Minimal Existence

Lawn Road Flats, Belsize Park.
September 2001.

Measure went to visit the Lawn Road Flats  in the spring of 2001 and found one of London’s great modernist buildings in a semi-derelict state. It had been handed to Camden Council who had used it as council housing for the last 20 years and it had suffered serious neglect. All the tennets had been moved out except one lady on the ground floor and the communal garage was full of the belongings they had left behind. The building was in the process of being sold to Notting Hill Housing Trust who were going to restore it as key worker flats. Measure worked with both Camden and the Trust on the exhibition who used the exhibition as a platform to launch the restoration project.

10 artists work was installed throughout the building, opening the Isokon up to the public for the first in its history. Measure once again partnered up with London Open House for the weekend and received thousands of visitors.

The artists that showed in Minimal Existence were:
Dan Dixon-Spain
Michelle Williams
Simon Day
Richard Evans
Hannah Wilson
Amanda Townsend
Caroline Jupp
Josephine Butler
Duncan Whitley
Matt O’Dell

The Isokon flats were commissioned by Jack Pritchard and designed in partnership with architect Wells Coates. The building was completed in 1934.

Initially conceived as apartments for the intelligentsia of the day, these compact flats were fully serviced and food could be ordered from a kitchen run by a leading chef. From 1937, the on site Isobar Club, designed by Marcel Breuer, attracted a cosmopolitan and artistic membership including Ben Nicholson and Barbara Hepworth. Among early residents were Walter Gropius and Marcel Breuer who had fled from Nazi Germany. Both men were later to design furniture for Jack Pritchard’s Isokon Furniture Company.

Jack Pritchard lived in the penthouse apartment at the Isokon until his death in 1992 and witnessed the slow decline of his Modernist dream. The high ideals on which it was founded had little place in the day to day lives of many of Isokon’s subsequent tenants.

 

Memories of the building by those who built, designed and lived in it:

“What is the essential intention of the art of architecture? Reduced to it’s simplest elements, architecture is the art s providing ordered shelter for a multitude of human activities…Every change in human conditions brings with it new possibilities of relationships of human needs, and the necessity to order them anew to give them form, and freedom, and fullness and richness of life…As creative architects we are concerned with a Future which must be planned, rather than a past which must be patched up”
Wells Coates, 1934

“For an observing architect from abroad, this building became an exciting housing laboratory, both socially and technically, it’s positive qualities are exceeding its shortcomings”.
Walter Gropius

“None of us, I suspect, would agree exactly what are the most memorable modern English buildings of the thirties and I must risk my personal choice. I will place first wells Coates Isokon Flats in Lawn road, Hampstead (1933-34) where both the client, J Craven Prichard and the architect felt themselves to be the agent of a new force in English Architecture and t be breaking the ice…”
Sir John Summerson, 1959, Modern Architecture in Britain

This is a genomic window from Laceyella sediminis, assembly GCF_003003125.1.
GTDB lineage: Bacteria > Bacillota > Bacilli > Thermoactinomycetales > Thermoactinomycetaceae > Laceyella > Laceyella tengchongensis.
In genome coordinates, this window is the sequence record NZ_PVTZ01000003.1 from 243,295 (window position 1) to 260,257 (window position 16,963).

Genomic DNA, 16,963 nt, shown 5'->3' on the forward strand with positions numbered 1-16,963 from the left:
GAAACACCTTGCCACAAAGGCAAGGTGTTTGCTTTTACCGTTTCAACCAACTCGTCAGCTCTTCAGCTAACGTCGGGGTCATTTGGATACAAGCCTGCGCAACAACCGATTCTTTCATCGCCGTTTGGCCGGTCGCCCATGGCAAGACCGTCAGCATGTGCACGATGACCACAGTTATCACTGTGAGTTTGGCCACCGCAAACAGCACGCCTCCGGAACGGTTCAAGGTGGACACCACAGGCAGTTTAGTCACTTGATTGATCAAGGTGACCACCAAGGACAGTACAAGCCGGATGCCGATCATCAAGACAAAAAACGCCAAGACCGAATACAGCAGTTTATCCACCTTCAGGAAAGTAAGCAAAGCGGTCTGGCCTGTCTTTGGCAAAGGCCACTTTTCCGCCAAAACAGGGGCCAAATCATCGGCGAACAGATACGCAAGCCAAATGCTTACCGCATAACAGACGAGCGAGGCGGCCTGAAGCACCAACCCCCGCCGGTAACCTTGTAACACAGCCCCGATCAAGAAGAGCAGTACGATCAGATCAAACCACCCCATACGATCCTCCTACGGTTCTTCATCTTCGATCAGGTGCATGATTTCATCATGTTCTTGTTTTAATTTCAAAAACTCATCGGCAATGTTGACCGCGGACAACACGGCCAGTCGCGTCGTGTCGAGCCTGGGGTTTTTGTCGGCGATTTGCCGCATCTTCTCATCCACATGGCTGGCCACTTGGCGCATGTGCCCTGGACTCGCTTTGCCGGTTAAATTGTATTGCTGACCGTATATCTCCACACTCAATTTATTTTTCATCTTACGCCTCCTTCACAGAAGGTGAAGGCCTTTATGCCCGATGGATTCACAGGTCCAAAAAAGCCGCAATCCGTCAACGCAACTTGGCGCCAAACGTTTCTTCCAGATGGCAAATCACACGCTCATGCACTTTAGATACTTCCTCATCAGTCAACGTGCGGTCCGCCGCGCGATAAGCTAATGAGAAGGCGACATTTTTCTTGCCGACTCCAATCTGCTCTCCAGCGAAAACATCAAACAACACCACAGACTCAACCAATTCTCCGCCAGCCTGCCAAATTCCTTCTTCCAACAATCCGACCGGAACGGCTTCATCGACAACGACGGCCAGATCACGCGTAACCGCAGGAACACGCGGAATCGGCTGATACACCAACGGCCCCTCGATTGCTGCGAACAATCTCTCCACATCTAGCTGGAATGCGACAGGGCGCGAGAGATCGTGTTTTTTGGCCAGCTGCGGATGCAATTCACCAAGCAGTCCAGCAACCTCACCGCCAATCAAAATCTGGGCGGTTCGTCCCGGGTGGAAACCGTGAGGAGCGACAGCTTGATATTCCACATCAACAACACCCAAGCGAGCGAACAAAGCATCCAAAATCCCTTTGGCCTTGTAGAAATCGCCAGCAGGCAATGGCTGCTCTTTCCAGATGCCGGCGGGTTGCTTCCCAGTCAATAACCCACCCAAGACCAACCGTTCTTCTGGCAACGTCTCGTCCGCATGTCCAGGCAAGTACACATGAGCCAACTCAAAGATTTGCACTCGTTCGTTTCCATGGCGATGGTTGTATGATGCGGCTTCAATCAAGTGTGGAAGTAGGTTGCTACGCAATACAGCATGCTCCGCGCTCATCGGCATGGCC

“Helping Morton Shand and Max Fry to release Walter and Ise Gropius from the degradation of Nazi Germany to live and work another day is surely similar to working with Max Nicholson and PEP to think anew about our own country. There are many of us who want to stir up the status quo and search for a better way to go…”
Jack Pritchard, Preface to ‘View from a Long Chair’

“The Isobar became the only restaurant where bananas and \cream could be served in wartime (the banana had become extinct) Robert first bought up an old stock of tinned cream, then went round Soho buying packets of dried bananas and so made ‘bananas and cream’”
Jack Pritchard, View From a Long Chair

“Our arrival in the fall of 1934 in London and our subsequent stay for two and a half years in one of the apartments of the Lawn Road flats marked an entirely new chapter in our life an it is hard to think of any shelter in London that would have made us quite as happy…we cherished the privilege to be among the first to explore the features of this radical new attempt at apartment building. We loved the sociability of the whole layout, the honest unpretentiousness of the exterior and the excellently planned flats”.
Walter and Ise Gropius

“After nearly a years tenancy I would like to say how pleased I am with the place and with the service given. In my opinion a single flat here is the ideal home for a single person living in London. I am very thankful I decided to move in; my friends said I would find a modern concrete block noisy. If it is, I must be deaf.”
Paul Reilly, former tenant

“It is good to know the Lawn Road Flats will have a birthday, just like any other human being. I always liked that girl and I think she id getting younger from year to year. She is a generous wench, a friendly and hospitable one – not too careful with what she has. I wish all pretty girls were the same…I’ sure you agree! In other words, let me send this note off as a birthday card for Lawn Road Flats and if it sounds a bit nostalgic it is only because it reminds me that already nineteen years have passed since I lived with her.”
Breuer, in a letter marking Isokon’s 21st birthday.

“ …those two people, Jack and Molly Prichard, who were, if I may say so, the originating and presiding genius over this establishment, will see to it that in the near future something of that essential spirit of the place will be recaptured and will go on”.
Henry Morris, 14/07/55, Isokon’s 21st birthday party